When you are done, make sure that you iron out the seams to get them to lay completely flat before you dive into the next part of this project.

Create the elastic casing

On a gathered skirt the elastic waistband is going to be hidden by a cool little channel you create of the inside of the skirt length itself.

Using some of that overlapping fabric we mentioned above, you’ll want to fold about half an inch down from the top to create that hidden channel. Iron things over to “block” that fold in place temporarily and then use a top stitch (zigzag stitch) to secure things along the perimeter.

Just make sure to leave a couple of inches of the channel open so that you can feed your elastic strap through before closing things up later down the line.

Sew the hem

Every skirt pattern is going to tell you where you need to sew your skirt hem, and this is the stage of this simple skirt tutorial where you’re going to want to take care of that.

This is an essential step, as it’s really going to clean up the look of your skirt – giving it that professional look that’s really nice, really polished, and really refined.

Use your iron to lockdown the fold of the hem itself before taking advantage of a topstitching technique to put the hem in place.

Add the elastic

Now that the raw edge or folded edge of your skirt has been finished off, it’s time to add in the elastic material.

You’ll want to run the elastic waistband that you’re working with through the channel that you have created, taking advantage of that four-inch opening we mentioned earlier.

After you have completely run the elastic through the section where your hips are going to be, it’s time to sew the four-inch opening closed and finish off this part of your skirt pattern.

Finish the waistband

This is the best time to adjust any of the gathered ruffles created by the elastic waistband, making sure that they are evenly spaced and the way you want them to look permanently.

Once that has been taken care of it’s time to go through the low areas of those gathered pieces of fabric, sewing them with “invisible stitches” while avoiding running any of your stitches across the gathers themselves.

That would flatten things out and eliminate the look you’re shooting for with this skirt altogether!

multiple skirts that has been newly sew


Closing Thoughts

See, that wasn’t so bad now, was it?

It’s really is a whole lot easier for people to learn how to create a skirt than most realize – especially when you are working off of a proven skirt pattern (sewing pattern) and a skirt tutorial/sewing tutorial like the one above.

Obviously, you can create all kinds of other skirt projects using the steps above to help you with your operations and finding your way as you go along.

You’re not only stuck to making a maxi skirt or a gathered skirt, but can create a pencil skirt, skirts with a yoga waistband, a front skirt, or skirts with pockets, embellishments, and embroidery!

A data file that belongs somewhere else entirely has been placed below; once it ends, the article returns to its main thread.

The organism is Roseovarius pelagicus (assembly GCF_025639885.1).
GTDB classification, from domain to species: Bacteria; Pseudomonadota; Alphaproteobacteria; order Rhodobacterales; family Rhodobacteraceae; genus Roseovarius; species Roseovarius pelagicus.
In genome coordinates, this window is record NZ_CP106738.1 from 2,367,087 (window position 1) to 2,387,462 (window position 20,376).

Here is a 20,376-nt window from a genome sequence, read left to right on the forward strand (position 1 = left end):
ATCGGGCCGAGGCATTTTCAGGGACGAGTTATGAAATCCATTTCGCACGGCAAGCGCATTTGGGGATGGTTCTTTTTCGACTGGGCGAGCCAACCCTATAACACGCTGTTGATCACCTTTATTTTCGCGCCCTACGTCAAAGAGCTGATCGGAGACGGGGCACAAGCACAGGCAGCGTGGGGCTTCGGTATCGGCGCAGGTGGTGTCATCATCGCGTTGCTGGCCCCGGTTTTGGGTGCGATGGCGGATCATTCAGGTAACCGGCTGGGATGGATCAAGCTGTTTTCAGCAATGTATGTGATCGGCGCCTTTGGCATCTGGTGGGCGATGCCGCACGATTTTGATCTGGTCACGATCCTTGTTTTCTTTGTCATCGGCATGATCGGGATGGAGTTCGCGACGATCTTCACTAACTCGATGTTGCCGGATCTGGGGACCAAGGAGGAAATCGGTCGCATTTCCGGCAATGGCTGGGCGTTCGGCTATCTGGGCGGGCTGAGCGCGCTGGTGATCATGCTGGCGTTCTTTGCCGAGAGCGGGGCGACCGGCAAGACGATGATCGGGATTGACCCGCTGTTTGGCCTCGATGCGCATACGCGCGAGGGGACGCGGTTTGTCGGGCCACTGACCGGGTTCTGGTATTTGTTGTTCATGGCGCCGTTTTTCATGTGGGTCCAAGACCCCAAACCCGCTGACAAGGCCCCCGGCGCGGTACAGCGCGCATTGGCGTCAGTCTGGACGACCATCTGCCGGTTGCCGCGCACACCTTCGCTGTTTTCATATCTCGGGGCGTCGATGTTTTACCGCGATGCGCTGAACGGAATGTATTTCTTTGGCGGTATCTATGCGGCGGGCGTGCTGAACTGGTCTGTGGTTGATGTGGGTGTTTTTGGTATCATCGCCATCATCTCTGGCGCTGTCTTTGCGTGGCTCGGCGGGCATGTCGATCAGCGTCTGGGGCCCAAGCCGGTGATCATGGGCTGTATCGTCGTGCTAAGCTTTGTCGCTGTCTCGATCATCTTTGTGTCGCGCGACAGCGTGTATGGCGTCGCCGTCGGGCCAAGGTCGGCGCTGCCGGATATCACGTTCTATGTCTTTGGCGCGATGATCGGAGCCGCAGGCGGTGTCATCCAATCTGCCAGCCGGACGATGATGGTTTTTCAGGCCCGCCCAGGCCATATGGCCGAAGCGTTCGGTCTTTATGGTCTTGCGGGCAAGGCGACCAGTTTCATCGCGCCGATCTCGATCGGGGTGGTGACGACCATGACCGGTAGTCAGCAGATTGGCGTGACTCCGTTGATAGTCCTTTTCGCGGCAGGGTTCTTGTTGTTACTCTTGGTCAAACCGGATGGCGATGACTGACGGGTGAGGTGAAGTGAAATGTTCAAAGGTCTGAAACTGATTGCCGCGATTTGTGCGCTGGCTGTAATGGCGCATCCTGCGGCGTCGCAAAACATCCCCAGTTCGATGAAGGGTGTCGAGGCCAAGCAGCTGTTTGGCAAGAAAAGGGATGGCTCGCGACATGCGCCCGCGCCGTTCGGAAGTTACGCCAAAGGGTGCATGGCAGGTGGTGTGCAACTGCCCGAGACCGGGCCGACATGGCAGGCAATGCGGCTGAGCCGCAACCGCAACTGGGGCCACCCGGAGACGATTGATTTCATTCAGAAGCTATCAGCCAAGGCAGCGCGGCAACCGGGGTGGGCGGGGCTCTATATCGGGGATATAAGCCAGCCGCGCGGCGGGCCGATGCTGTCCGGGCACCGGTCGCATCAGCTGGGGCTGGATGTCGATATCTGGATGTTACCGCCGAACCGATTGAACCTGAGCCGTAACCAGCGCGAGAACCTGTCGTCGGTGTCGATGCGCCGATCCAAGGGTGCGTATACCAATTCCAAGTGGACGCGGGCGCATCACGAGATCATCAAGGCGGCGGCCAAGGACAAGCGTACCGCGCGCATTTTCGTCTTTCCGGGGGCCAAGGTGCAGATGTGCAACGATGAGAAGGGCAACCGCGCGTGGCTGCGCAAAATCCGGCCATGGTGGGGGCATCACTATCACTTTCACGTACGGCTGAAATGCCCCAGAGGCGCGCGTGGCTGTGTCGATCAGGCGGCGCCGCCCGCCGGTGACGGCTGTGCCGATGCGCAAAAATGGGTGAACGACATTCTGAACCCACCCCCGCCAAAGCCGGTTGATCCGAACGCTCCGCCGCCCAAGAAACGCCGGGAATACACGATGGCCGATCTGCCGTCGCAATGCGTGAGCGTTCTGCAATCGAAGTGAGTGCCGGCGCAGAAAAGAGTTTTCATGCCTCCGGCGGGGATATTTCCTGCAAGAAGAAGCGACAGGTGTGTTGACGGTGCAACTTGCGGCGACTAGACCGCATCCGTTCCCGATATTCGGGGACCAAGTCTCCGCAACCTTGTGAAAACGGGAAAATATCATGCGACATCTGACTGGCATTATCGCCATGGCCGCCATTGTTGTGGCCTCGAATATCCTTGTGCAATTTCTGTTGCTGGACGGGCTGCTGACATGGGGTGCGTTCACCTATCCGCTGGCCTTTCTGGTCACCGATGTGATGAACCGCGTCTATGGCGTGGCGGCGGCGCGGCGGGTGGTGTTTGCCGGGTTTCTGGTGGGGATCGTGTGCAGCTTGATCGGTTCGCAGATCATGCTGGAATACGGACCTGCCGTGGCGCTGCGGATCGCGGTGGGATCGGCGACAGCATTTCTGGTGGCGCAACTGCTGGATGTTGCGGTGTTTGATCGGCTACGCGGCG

The sky really is the limit once you get the hang of all the different skirt pieces, how they come together, and what you need to do – and in what order – to make skirts from here on out.


How Do You Make a Simple Skirt for Beginners?

If you really want to make a simple skirt as a beginner, start off with anything that uses elastic waist components – like a pencil skirt, circle skirts, or a gathered skirt (the one we broke down above).

What is the Easiest Skirt to Make?

The easiest good to make is always going to be the skirt that you have a quality pattern to work off of!

Patterns make your work a whole lot easier, especially when you get into some of the more advanced DIY skirt patterns that really break things down in a step-by-step kind of way.

If you want something super simple to start off with, though, try out a party skirt, a pleated skirt (kick pleat), or a circle skirt.

How Many Yards of Fabric Do I Need to Make a Skirt?

It’s impossible to know exactly how many yards of fabric you’re going to need to make a skirt (only because you can totally customize it any way you like).

As a general rule, though, you’ll want between 2 yards and 2 ½ yards of material to work with.

How Do You Sew a Skirt Without a Pattern?

DIY skirt patterns really are a “cheat code” when it comes to these kinds of projects, an if you really want to must-have in the sewing materials department. They are so easy to follow and so easy to use that you have to be a little crazy not to take advantage of them.

If you really want to freehand this project, though, it really all comes down to simplifying the type of skirt that you’re working with.

Stick with something with a minimalist design – skirts like a pencil skirt or a gathered skirt – that have a lot fewer pieces and links to work with. Cut down on the complexity and you’ll have a much better time of things!

Leslie Parker

Leslie Parker